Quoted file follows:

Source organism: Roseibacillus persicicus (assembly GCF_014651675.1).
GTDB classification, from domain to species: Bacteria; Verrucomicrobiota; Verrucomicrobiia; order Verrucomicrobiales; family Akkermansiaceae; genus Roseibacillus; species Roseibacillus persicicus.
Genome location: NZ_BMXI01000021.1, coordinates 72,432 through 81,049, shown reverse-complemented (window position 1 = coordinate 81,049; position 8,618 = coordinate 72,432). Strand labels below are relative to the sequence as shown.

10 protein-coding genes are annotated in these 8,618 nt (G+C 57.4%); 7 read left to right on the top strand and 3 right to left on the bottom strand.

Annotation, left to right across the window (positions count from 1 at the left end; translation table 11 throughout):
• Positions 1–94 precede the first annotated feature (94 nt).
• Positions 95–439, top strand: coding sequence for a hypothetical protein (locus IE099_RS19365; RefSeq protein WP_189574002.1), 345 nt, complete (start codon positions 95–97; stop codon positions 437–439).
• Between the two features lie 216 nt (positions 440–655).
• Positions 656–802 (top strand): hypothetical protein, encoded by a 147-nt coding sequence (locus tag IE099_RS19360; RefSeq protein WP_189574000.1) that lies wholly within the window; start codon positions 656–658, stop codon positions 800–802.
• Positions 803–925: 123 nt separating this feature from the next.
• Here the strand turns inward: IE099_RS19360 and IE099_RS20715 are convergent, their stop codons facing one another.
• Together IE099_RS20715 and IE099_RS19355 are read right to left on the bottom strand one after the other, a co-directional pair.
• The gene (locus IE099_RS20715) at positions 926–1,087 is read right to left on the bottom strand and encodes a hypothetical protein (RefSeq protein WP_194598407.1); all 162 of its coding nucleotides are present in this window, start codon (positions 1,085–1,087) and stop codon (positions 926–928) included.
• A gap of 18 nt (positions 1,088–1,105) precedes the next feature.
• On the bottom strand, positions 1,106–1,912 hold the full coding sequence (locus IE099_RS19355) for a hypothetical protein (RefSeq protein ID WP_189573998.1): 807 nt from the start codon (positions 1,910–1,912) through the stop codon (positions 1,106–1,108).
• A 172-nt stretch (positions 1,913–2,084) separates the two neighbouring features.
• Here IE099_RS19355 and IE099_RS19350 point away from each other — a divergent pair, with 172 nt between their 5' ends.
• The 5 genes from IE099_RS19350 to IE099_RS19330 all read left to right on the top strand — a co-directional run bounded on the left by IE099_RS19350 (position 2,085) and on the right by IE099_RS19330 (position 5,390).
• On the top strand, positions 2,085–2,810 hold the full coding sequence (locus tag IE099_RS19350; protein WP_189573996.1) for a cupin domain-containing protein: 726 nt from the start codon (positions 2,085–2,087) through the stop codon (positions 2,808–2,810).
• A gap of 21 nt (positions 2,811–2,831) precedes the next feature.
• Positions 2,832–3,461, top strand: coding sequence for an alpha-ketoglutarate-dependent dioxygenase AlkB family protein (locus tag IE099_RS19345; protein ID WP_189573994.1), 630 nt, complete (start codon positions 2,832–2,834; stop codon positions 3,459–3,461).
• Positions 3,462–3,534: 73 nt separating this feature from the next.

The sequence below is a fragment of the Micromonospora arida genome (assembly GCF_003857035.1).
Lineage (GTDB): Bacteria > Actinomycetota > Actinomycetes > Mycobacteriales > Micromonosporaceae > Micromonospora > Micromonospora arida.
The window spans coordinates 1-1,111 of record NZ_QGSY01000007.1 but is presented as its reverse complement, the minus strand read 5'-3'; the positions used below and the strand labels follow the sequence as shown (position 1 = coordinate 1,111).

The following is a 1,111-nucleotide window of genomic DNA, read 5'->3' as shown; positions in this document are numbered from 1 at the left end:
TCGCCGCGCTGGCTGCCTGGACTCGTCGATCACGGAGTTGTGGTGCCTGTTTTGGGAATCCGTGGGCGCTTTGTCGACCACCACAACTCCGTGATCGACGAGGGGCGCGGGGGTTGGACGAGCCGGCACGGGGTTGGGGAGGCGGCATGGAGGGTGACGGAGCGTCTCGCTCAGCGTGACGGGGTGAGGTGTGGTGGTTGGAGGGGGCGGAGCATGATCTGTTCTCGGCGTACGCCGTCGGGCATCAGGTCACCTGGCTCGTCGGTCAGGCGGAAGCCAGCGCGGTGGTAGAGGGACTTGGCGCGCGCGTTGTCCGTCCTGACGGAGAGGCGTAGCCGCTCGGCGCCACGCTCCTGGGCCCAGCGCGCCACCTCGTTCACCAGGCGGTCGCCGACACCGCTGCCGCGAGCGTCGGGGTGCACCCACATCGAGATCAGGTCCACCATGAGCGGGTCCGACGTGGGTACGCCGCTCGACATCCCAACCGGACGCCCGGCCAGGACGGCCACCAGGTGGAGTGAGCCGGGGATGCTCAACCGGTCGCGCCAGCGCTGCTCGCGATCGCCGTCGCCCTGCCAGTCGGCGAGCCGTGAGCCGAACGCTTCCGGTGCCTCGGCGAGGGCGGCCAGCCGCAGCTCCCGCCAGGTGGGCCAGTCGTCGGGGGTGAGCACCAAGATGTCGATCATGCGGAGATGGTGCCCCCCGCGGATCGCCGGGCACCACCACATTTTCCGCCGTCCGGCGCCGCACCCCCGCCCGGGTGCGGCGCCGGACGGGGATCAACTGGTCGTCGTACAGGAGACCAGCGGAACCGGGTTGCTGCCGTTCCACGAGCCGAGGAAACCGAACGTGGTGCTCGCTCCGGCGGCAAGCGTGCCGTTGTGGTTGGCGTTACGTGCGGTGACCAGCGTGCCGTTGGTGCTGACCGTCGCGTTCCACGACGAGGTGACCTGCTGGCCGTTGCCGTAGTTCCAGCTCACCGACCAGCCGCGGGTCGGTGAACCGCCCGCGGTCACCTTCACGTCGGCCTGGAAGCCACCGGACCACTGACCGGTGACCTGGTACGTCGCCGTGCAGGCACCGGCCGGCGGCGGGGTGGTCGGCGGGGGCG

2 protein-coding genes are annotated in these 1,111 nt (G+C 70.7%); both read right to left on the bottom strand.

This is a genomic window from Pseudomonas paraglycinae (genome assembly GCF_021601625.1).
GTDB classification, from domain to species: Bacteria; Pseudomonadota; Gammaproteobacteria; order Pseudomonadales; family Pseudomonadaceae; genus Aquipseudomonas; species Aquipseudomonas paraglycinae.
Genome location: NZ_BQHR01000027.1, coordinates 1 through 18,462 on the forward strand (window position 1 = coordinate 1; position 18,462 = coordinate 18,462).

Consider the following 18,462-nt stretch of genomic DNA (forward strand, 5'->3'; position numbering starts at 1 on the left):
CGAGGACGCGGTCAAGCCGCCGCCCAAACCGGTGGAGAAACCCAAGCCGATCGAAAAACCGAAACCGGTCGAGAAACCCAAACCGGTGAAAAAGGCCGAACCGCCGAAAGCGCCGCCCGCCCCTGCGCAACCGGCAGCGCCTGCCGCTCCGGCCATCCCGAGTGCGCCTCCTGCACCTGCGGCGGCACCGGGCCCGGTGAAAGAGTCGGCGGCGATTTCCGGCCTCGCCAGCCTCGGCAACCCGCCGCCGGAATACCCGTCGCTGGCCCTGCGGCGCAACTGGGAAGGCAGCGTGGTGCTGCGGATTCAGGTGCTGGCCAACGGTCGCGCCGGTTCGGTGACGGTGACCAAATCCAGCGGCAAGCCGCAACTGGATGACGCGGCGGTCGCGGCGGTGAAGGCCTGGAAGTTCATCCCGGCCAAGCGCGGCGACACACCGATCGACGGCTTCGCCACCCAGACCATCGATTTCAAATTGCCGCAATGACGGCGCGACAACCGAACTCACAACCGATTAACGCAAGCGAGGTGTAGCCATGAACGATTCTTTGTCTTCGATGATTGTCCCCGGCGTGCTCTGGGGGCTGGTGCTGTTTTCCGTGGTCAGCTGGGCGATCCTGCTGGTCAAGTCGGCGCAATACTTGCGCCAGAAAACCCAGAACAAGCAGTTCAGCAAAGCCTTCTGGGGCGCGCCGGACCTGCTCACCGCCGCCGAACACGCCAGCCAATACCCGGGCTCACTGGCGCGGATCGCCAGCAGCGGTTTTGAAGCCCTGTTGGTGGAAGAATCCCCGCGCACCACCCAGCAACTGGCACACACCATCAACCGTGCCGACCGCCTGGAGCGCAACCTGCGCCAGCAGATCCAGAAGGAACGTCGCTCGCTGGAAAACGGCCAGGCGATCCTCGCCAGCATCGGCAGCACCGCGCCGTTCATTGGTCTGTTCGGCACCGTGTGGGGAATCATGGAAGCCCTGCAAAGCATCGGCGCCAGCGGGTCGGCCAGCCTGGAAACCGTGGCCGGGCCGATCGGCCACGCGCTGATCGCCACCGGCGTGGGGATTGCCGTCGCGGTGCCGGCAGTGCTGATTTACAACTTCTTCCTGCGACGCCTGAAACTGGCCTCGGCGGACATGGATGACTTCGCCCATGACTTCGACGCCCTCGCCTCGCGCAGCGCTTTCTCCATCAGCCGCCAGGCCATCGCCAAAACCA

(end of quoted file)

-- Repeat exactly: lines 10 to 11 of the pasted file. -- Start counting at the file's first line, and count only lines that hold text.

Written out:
• Positions 803–925: 123 nt separating this feature from the next.
• Here the strand turns inward: IE099_RS19360 and IE099_RS20715 are convergent, their stop codons facing one another.